• Sal Messina (1974-75–2002-03): color analyst
  • Sam Rosen (1977-78–1983-84): play-by-play; host
  • Mike "Doc" Emrick (1983-84–1987-88): color analyst; host
  • Howie Rose (1989-90–1994-95): alternate play-by-play
  • Kenny Albert (1995-96–present): play-by-play[37]
  • Brian Mullen (2003-04): color analyst
  • Dave Maloney (2005-06–present): color analyst[35]
  • Don LaGreca (2005-06–present): host
  • Mike Crispino (2005-06–present): alternate play-by-play
  • Bob Wischusen (2005-06–present): alternate play-by-play
  • Pete Stemkowski (2005-06–present): alternate color analyst

See alsoEdit

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NotesEdit

  1. Wigge, Larry. "A Stanley Cup guarantee?", The Sporting News, 1994-06-06. Retrieved on 2007-08-08. 
  2. Matteau's moment one of blueshirts' best ever. Retrieved on 2007-08-10.
  3. The Hockey Rodent (2004-02-09). The Curse. Retrieved on 2007-08-08.
  4. "Rangers Hire Sather", Associated Press, 2000-05-31. Retrieved on 2007-08-08. 
  5. "Theo Fleury signs with Rangers", Associated Press, 1999-07-08. Retrieved on 2007-08-08. 
  6. "Lindros joins Rangers nine years after first trade", Associated Press, 2001-08-24. Retrieved on 2007-08-08. 
  7. Allen, Kevin. "Panthers trade Pavel Bure to Rangers", USA Today, 2002-03-19. Retrieved on 2007-08-08. 
  8. New York Rangers (2002-06-20). Dan Blackburn Selected to 2001-02 NHL All-Rookie Team. Press release. Retrieved on 2007-08-08.
  9. New York Rangers (2005-05-25). Dan Blackburn to Retire. Press release. Retrieved on 2007-08-08.
  10. Kennedy, Kostya (2005-10-03), "Sports Illustrated's NHL Preview - New York Rangers", Sports Illustrated, <http://sportsillustrated.cnn.com/hockey/nhl/specials/preview/2005/scouting.reports/rangers.html>. Retrieved on 2007-08-08
  11. Box Score - Rangers 5, Islanders 1 (2006-03-29). Retrieved on 2007-08-08.
  12. Game Notes - Rangers 5, Islanders 1 (2006-03-29). Retrieved on 2007-08-08.
  13. Game Notes - Rangers 4, Boston Bruins 3 (OT) (2006-04-08). Retrieved on 2007-08-08.
  14. Game Notes - Rangers 3, Philadelphia Flyers 2 (SO) (2006-04-04). Retrieved on 2007-08-08.
  15. Game Notes - Rangers 1, Ottawa Senators 5 (2006-04-18). Retrieved on 2007-08-08.
  16. New York Rangers (2006-10-05). Jagr named 24th captain in Rangers history. Press release. Retrieved on 2007-08-08.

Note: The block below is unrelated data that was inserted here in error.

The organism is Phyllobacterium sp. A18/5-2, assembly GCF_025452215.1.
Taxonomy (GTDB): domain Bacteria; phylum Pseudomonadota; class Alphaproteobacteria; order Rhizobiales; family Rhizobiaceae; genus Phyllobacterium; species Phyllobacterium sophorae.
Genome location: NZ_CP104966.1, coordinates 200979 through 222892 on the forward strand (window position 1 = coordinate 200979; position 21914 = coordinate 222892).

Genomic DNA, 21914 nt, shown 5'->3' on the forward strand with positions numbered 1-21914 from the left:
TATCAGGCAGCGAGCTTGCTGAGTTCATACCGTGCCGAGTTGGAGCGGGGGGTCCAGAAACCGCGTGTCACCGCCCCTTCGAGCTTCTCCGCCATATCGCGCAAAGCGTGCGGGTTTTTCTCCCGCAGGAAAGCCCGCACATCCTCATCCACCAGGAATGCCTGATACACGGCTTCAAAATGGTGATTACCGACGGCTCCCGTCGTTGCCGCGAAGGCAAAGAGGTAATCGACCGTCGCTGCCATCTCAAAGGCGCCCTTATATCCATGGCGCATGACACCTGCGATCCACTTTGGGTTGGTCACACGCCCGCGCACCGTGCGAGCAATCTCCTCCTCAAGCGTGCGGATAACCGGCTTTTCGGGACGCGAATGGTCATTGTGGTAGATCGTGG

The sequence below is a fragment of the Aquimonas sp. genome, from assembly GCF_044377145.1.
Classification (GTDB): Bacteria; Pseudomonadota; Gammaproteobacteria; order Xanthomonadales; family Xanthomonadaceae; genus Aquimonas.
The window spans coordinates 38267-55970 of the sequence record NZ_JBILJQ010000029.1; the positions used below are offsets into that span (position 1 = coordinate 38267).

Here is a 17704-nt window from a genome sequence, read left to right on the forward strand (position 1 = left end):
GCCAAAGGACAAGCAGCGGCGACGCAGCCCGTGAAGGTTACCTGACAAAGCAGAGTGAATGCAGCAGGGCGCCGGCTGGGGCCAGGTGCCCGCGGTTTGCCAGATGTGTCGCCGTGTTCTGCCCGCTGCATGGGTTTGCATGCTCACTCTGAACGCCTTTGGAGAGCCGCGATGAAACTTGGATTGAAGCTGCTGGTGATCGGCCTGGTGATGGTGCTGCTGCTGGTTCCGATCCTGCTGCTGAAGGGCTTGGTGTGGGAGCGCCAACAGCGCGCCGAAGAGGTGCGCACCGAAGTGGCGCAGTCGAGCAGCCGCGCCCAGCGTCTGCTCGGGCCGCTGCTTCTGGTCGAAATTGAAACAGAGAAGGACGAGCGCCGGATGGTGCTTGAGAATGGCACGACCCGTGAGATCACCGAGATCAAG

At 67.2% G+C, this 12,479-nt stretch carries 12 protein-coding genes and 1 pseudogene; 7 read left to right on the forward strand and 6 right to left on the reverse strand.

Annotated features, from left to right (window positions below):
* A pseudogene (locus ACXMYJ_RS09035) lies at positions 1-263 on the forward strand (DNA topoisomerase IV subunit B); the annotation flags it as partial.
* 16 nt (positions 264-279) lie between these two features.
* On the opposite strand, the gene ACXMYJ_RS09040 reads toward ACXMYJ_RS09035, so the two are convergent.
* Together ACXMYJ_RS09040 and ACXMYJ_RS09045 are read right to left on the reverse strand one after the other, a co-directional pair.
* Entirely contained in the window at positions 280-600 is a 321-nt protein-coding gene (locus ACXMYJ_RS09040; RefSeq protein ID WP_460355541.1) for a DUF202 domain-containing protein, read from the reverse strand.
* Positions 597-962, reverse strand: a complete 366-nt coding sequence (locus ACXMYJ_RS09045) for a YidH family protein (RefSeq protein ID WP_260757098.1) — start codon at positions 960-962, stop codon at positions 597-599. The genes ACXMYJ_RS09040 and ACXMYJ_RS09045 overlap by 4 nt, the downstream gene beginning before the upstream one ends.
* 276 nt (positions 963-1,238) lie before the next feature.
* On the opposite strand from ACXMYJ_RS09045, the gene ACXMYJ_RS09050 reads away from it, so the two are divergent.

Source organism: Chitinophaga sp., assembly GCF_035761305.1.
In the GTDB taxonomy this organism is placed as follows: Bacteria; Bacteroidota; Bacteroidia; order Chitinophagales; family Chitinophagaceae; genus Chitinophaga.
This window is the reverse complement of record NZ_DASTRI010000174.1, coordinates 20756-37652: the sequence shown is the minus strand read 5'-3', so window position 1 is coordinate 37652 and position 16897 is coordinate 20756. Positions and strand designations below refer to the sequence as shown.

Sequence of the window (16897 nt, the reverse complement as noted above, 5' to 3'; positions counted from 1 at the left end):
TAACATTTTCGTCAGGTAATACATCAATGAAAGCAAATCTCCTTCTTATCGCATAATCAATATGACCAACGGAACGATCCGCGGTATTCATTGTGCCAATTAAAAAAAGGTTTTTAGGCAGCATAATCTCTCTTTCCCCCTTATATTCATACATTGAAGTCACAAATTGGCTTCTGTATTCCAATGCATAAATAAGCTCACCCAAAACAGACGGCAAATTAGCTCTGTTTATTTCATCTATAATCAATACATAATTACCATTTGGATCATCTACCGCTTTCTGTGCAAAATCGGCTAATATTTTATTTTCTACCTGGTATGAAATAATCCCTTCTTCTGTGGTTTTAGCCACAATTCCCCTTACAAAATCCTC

17. <cite id="CITEREFError: Invalid time.">"SI's 2006-07 NHL Preview: Atlantic Division", Sports Illustrated, 2006-09-25, <http://sportsillustrated.cnn.com/2006/hockey/nhl/specials/preview/2006/09/25/nhl.atlantic/index.html>. Retrieved on 2007-08-08</cite>
  18. Silverstein, Dubi (2007-07-27). Rangers Rebuild While Winning. Blueshirt Bulletin. Archived from the original on 2007-09-27. Retrieved on 2007-08-08.
  19. Weinman, Sam. "Rangers have high hopes for top pick Cherepanov", The Journal News, 2007-06-27. Retrieved on 2007-08-08. 
  20. Weinman, Sam. "Rangers sign top tier centers Drury, Gomez", The Journal News, 2007-07-02. Retrieved on 2007-08-08. 
  21. Greenstein, Kevin. "Peca Would Complete Renovation of Ranger Offense", The New York Sun, 2007-08-16. Retrieved on 2007-08-16. 
  22. The Internet Hockey Database - New York Rangers. Retrieved on 2007-08-10.
  23. Rangers Records - Scoring. Retrieved on 2007-08-10.
  24. Rangers Records - NHL Award Winners. Retrieved on 2007-08-10.
  25. And Hebenton's profile at hockeydb.com. Retrieved on 2007-08-10.
  26. Terry Sawchuk - Career Statistics. Retrieved on 2007-08-10.
  27. Emile Francis - Biography. Retrieved on 2007-08-10.
  28. Frank Boucher - Biography. Retrieved on 2007-08-10.
  29. Brian Patrick Mullen. Retrieved on 2007-08-10.
  30. Herb Brooks - Biography. Retrieved on 2007-08-10.
  31. New York Rangers (2003-02-18). Longtime Broadcaster Jim Gordon Remembered. Press release. Retrieved on 2007-08-09.
  32. John Davidson - Rangers Television Analyst. Retrieved on 2007-08-09.
  33. New York Rangers (2006-06-30). Rangers broadcaster John Davidson named president of Blues. Press release. Retrieved on 2007-08-09.
  34. Sam Rosen - New York Rangers Television Play-By-Play Announcer. Retrieved on 2007-08-09.
  35. 35.0 35.1 Dave Maloney - New York Rangers Radio Analyst. Retrieved on 2007-08-09.
  36. Joe Micheletti - New York Rangers Television Analyst. Retrieved on 2007-08-09.
  37. Kenny Albert - New York Rangers Radio Play-By-Play. Retrieved on 2007-08-09.

ReferencesEdit

External linksEdit

Preceded by
Ottawa Senators
Stanley Cup Champions
1928
Succeeded by
Boston Bruins
Preceded by
Toronto Maple Leafs
Stanley Cup Champions
1933
Succeeded by
Chicago Black Hawks
Preceded by
Boston Bruins
Stanley Cup Champions
1940
Succeeded by
Boston Bruins
Preceded by
Montreal Canadiens
Stanley Cup Champions
1994
Succeeded by
New Jersey Devils


New York Rangers
Team FranchisePlayersCoachesGMsSeasonsRecordsDraft picksHistory
Madison Square Garden
Stanley Cups 1928, 1933, 1940, 1994
Affiliates Hartford Wolf Pack (AHL), Greenville Road Warriors (ECHL)
New York Rangers Head Coaches
Patrick • Boucher • L. Patrick • Colville • Cook • M. Patrick • Watson • Pike • Harvey • M. Patrick • Sullivan • Francis • Geoffrion • Francis • Popein • Francis • Stewart • Ferguson • Talbot • Shero • C. Patrick • Brooks • C. Patrick • Sator • Webster • Esposito • Bergeron • Esposito • Neilson • Smith • Keenan • Campbell • Muckler • Tortorella • Low • Trottier • Sather • Renney